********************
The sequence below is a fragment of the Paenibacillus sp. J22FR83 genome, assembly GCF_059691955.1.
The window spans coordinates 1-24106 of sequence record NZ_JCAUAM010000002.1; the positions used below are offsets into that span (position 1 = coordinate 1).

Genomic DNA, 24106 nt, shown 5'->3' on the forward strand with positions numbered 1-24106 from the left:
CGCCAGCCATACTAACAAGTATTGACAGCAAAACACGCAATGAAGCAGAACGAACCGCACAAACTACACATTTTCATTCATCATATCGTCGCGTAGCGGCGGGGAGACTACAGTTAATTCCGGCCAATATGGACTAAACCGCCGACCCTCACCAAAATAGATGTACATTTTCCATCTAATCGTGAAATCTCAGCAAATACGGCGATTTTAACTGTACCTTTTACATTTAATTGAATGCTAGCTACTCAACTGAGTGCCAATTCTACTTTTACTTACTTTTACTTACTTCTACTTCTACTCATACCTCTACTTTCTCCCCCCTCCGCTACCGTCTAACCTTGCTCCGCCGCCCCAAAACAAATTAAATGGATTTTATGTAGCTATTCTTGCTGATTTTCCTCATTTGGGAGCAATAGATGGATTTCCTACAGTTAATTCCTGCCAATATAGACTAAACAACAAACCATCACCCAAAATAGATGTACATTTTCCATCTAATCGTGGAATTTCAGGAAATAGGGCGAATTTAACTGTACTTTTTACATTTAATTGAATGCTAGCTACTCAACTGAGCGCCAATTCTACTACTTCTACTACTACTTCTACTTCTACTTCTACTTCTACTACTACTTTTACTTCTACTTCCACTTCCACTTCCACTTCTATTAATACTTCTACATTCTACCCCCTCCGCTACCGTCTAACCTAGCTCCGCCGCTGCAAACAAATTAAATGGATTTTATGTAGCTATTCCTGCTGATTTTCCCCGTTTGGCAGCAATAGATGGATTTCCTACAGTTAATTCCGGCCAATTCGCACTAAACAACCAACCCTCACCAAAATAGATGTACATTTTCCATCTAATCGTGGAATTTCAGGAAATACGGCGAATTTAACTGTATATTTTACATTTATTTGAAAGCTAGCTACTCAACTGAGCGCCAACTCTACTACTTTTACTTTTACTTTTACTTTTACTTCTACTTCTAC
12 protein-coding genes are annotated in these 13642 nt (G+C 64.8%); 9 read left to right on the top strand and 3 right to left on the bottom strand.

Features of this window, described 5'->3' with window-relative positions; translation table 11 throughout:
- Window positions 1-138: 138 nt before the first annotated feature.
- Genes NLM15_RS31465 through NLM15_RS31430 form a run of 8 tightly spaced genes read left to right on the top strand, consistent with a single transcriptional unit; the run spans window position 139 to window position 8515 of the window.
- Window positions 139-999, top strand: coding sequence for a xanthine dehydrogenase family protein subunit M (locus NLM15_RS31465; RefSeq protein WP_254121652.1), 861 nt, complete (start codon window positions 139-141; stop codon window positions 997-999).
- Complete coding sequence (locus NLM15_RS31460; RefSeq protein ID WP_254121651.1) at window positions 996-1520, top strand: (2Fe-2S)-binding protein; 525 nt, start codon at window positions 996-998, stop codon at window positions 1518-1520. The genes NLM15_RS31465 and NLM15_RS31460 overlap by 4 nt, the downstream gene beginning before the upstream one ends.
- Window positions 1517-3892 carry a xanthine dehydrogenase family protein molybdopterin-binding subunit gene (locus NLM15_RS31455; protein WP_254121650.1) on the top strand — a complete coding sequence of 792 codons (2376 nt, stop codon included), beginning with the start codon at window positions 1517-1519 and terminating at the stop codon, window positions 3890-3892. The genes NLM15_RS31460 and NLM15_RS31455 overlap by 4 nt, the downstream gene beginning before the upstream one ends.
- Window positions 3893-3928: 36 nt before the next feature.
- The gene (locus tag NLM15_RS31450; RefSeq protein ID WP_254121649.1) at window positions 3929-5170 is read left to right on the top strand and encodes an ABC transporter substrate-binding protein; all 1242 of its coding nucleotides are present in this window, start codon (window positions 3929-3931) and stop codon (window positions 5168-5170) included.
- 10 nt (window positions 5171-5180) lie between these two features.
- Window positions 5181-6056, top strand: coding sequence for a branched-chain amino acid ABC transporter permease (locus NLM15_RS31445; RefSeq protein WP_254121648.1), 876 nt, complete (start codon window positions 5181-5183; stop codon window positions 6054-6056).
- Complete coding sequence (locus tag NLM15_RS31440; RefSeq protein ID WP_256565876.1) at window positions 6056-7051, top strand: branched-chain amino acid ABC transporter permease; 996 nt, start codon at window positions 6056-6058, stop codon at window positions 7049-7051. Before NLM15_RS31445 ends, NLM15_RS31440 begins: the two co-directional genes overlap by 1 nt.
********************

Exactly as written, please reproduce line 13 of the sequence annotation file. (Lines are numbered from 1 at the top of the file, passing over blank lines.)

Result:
- The gene (locus tag NLM15_RS31450; RefSeq protein ID WP_254121649.1) at window positions 3929-5170 is read left to right on the top strand and encodes an ABC transporter substrate-binding protein; all 1242 of its coding nucleotides are present in this window, start codon (window positions 3929-3931) and stop codon (window positions 5168-5170) included.